Sample text for Some great thing / Colin McAdam.

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Kathleen on Wednesday
"JERRY MCGUINTY WAS my husband for fifteen years."
"Oh, yeah?"
"But Jerry McGuinty's rich."
"I'm rich. From a phone call, I'll be."
"But you weren't really married to Jerry McGuinty."
"Watch where you're cuttin."
"How come you're not rich?"
"I am rich. Where's Lisa anyway? It takes a phone call, like I'm, like I'm one of them people, you know, calling. Cut my hair. Where's Lisa?!"
"I told ya. She's sick."
"What do ya mean, sick?"
"The clap."
"Ohhh. Lisa?"
"Who are you?"
"Joanie. I told you. See, it's here. Look in the mirror there. Joanie."
"So your last name's McGuinty?"
"It is."
"How come it's Herlihy?"
"It's McGuinty."
"Says in the book, Herlihy. Mrs. Herlihy, ten o'clock, cut and set."
"Don't you set my hair. I won't pay if you set me."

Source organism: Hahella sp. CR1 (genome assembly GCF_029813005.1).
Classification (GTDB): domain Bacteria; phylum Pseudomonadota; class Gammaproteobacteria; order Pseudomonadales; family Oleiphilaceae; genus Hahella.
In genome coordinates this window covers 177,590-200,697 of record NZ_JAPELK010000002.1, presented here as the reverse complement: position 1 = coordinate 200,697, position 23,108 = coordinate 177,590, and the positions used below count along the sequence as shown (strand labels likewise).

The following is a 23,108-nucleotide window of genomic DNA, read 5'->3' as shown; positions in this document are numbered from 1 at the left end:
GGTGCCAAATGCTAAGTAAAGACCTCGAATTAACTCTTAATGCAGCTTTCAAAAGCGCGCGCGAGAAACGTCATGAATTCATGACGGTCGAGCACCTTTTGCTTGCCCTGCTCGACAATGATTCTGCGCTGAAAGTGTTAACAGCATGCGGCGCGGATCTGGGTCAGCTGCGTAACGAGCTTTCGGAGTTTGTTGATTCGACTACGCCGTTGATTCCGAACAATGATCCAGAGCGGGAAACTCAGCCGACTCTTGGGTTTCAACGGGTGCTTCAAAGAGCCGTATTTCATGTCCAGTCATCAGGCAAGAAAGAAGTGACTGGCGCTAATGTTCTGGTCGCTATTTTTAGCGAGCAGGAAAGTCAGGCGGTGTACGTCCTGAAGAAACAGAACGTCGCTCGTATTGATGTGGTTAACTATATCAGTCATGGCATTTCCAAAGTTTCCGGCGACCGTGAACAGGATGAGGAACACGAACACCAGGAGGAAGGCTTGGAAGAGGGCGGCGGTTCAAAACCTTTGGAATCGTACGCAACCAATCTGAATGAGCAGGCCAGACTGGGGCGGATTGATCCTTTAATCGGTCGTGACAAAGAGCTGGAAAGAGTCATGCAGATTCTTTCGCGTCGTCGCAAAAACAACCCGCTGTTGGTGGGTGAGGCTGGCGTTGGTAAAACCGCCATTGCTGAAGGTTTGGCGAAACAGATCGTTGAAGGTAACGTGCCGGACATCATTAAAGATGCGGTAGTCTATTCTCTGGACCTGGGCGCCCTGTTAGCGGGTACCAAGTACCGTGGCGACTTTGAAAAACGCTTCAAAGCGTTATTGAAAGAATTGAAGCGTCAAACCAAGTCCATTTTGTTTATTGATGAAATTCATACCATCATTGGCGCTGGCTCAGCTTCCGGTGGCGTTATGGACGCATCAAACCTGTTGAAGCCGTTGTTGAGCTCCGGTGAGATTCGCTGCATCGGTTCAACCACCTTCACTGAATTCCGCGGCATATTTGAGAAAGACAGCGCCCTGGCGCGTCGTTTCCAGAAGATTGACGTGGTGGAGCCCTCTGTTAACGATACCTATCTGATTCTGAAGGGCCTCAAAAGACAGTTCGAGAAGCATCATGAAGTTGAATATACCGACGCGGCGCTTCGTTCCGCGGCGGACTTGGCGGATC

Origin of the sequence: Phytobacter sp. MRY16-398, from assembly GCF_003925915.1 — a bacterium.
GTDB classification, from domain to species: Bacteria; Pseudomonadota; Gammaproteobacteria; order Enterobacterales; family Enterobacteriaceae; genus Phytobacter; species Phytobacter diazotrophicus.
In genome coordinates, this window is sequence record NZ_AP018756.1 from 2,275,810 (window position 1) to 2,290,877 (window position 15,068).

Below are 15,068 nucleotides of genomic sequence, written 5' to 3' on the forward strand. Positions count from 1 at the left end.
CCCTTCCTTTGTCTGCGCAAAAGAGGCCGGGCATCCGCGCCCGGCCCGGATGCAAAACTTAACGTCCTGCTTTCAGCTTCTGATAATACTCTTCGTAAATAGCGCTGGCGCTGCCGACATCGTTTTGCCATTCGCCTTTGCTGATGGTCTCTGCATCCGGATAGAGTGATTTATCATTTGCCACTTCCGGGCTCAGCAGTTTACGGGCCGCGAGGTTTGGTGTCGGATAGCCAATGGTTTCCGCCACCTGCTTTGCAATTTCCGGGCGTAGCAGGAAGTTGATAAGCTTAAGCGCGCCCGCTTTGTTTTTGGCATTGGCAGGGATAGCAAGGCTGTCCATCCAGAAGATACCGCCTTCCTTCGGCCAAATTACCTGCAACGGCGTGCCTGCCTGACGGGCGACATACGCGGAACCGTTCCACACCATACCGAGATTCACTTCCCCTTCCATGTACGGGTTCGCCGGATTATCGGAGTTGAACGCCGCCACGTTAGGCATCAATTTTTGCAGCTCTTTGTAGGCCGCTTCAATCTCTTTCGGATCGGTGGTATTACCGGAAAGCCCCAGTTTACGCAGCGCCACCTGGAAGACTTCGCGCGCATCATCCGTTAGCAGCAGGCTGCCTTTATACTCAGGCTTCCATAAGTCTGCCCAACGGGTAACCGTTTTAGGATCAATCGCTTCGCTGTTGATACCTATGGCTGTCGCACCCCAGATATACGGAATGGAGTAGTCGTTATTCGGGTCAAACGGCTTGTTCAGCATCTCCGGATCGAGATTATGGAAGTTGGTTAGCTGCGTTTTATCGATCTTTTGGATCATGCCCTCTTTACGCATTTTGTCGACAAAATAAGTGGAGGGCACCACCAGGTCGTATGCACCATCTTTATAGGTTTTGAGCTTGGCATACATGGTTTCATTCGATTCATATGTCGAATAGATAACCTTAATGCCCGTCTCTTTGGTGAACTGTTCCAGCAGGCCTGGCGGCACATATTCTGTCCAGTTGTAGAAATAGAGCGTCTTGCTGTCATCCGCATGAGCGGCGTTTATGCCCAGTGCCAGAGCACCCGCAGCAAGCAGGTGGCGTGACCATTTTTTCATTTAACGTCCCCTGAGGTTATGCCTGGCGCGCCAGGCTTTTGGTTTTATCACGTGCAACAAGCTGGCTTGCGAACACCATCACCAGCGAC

"All right, Mrs. Herlihy."
"Herlihy, eh? Haven't heard that in a while."
"But ya gave that as your name."
"Herlihy's a pretty name, too."
"Herlihy is a pretty name."
"A Herlihy doesn't get the clap. Not a Kathleen Herlihy."
"No, ma'am, not a Joanie neither."
"McGuinty's a name."
"McGuinty's a name all right."
"My name for fifteen years or so. Smoke?"
"No thank you."
"Give ya some cheekbones."
"No thank you, ma'am. I got cheekbones."
"I got cheekbones as much as you was married to Jerry McGuinty."
"Where's Lisa fer shit's sakes? You tell me where Lisa is."
"I told you. Lisa's dead."
"She died last week."
"Yep. Just after she married Jerry McGuinty."
"Lisa's sick."
"You tell her to get better."
"You tell me what it was like being married to Jerry McGuinty."
"You cut my hair."
"I'm cuttin your hair."
"Arse. Jerry McGuinty was the biggest...You mind your own biggest."
"All I know is, I wouldn't be sittin in that chair if I was married to Jerry McGuinty. I wouldn't be gettin my hair cut by me, that's what I know, if I was married to Jerry friggin McGuinty."